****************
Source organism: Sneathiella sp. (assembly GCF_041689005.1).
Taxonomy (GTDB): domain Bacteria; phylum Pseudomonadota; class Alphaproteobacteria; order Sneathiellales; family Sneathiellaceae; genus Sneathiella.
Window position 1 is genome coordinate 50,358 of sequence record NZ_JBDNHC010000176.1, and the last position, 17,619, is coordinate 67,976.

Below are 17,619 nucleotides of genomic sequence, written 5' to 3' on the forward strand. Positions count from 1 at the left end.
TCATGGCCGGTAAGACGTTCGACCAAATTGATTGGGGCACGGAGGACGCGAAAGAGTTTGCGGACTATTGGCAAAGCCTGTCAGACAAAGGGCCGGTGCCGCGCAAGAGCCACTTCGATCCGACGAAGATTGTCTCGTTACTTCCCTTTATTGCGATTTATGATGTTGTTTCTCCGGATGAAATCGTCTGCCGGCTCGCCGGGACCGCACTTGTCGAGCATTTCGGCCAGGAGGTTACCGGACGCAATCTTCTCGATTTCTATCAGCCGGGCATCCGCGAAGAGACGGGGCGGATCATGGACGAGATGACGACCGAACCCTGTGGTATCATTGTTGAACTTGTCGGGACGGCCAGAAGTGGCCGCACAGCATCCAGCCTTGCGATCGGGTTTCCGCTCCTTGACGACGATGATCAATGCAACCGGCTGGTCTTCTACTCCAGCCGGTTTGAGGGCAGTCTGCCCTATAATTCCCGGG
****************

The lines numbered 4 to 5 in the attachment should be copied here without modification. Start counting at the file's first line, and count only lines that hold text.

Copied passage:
Below are 17,619 nucleotides of genomic sequence, written 5' to 3' on the forward strand. Positions count from 1 at the left end.
TCATGGCCGGTAAGACGTTCGACCAAATTGATTGGGGCACGGAGGACGCGAAAGAGTTTGCGGACTATTGGCAAAGCCTGTCAGACAAAGGGCCGGTGCCGCGCAAGAGCCACTTCGATCCGACGAAGATTGTCTCGTTACTTCCCTTTATTGCGATTTATGATGTTGTTTCTCCGGATGAAATCGTCTGCCGGCTCGCCGGGACCGCACTTGTCGAGCATTTCGGCCAGGAGGTTACCGGACGCAATCTTCTCGATTTCTATCAGCCGGGCATCCGCGAAGAGACGGGGCGGATCATGGACGAGATGACGACCGAACCCTGTGGTATCATTGTTGAACTTGTCGGGACGGCCAGAAGTGGCCGCACAGCATCCAGCCTTGCGATCGGGTTTCCGCTCCTTGACGACGATGATCAATGCAACCGGCTGGTCTTCTACTCCAGCCGGTTTGAGGGCAGTCTGCCCTATAATTCCCGGG